When your kidneys can no longer function, or fail, you need to consider other treatmentoptions so that the wastes and toxins normally filtered by the kidneys can be removed from your body. There are several options for treatment:
- Peritoneal dialysis
- Home hemodialysis
- Kidney transplant
Your physician will work with you to determine your best option.
What is Dialysis?
When your kidneys fail to function properly and are unable to remove the toxins and wastes from your body, dialysis may be the next step. The good news is that thousands of people receive dialysis treatments each year and are able to continue work and maintain lifestyle activities.
Dialysis is a treatment which removes the harmful waste and excess fluid from the body.
There are three types of dialysis available:
- In-Center hemodialysis
- At-Home hemodialysis
- Peritoneal dialysis
During a hemodialysis treatment, you will be connected to a dialysis machine that mechanically separates the important components of your blood “” red and white blood cells, for example “” from harmful wastes, such as salt and urea.
The dialysis machine simply re-circulates your cleaned blood back into your body while filtering out the harmful products. Hemodialysis treatments can be done in an outpatient dialysis center or in the comfort of your own home.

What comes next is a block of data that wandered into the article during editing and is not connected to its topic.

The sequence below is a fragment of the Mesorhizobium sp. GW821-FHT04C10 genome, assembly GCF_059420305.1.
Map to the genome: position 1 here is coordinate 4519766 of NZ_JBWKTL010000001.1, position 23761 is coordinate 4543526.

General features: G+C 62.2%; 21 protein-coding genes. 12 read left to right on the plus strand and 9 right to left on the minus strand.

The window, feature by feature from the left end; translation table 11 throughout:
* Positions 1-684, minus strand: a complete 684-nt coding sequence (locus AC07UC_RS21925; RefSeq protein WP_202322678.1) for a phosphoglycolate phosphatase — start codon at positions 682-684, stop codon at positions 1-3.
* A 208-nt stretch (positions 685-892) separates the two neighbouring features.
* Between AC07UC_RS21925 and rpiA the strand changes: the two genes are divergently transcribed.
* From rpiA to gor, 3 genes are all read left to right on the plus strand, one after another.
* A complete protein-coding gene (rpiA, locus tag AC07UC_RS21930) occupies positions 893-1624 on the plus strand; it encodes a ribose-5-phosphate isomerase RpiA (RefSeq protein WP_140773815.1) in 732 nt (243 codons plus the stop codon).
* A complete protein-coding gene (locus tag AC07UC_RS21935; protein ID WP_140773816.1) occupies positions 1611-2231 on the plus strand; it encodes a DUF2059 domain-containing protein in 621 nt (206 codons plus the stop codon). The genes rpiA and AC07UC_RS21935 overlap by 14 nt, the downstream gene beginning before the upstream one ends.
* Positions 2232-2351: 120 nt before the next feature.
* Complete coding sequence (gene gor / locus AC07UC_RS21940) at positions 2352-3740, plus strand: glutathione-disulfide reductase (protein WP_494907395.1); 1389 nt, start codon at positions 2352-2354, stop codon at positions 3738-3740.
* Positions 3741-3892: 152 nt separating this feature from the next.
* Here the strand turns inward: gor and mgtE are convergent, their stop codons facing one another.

Peritoneal dialysis is another form of dialysis which is done at home. With peritoneal dialysis, a catheter is placed in the abdomen. A special dialysis fluid is put through the catheter and allowed to sit in the abdomen for a period of time.
A membrane in the abdomen filters out the wastes and excess fluids. The fluid is then drained and new solution is placed in the abdomen.
We encourage you to learn about the various types of dialysis treatments available and select a treatment which best suits your lifestyle. Our goal is to prepare you for dialysis by attending educational classes and seeing a surgeon before you actually need dialysis. This will avoid urgent and unplanned dialysis in a hospital or emergency room.
Another option for the treatment of end stage renal disease is a kidney transplant. If this option interests you, we have a comprehensive class available to go over medical criteria and what to expect.
Washington University/Barnes-Jewish Hospital has one of the largest and most experienced kidney transplant teams in the United States. We are pioneers in living donor kidney transplants and minimally invasive kidney transplant surgery. We also are proud to have one of the lowest rejection rates in the world.
More than 700 patients annually are evaluated in our transplant center for kidney transplant. Almost 200 transplants are performed each year. With a new kidney you have continuous cleansing of your blood so that waste is removed 24 hours a day. Successful transplants also mean freedom from having to undergo dialysis.
At Washington University/Barnes-Jewish Hospital, 60% of kidney transplants are from deceased donors; 40% from living donors. If you are considering a kidney transplant, please call us to learn more about the transplant program, 314-362-5365 or 1-800-633-9906.
More about the Kidney Transplant Program at Washington University.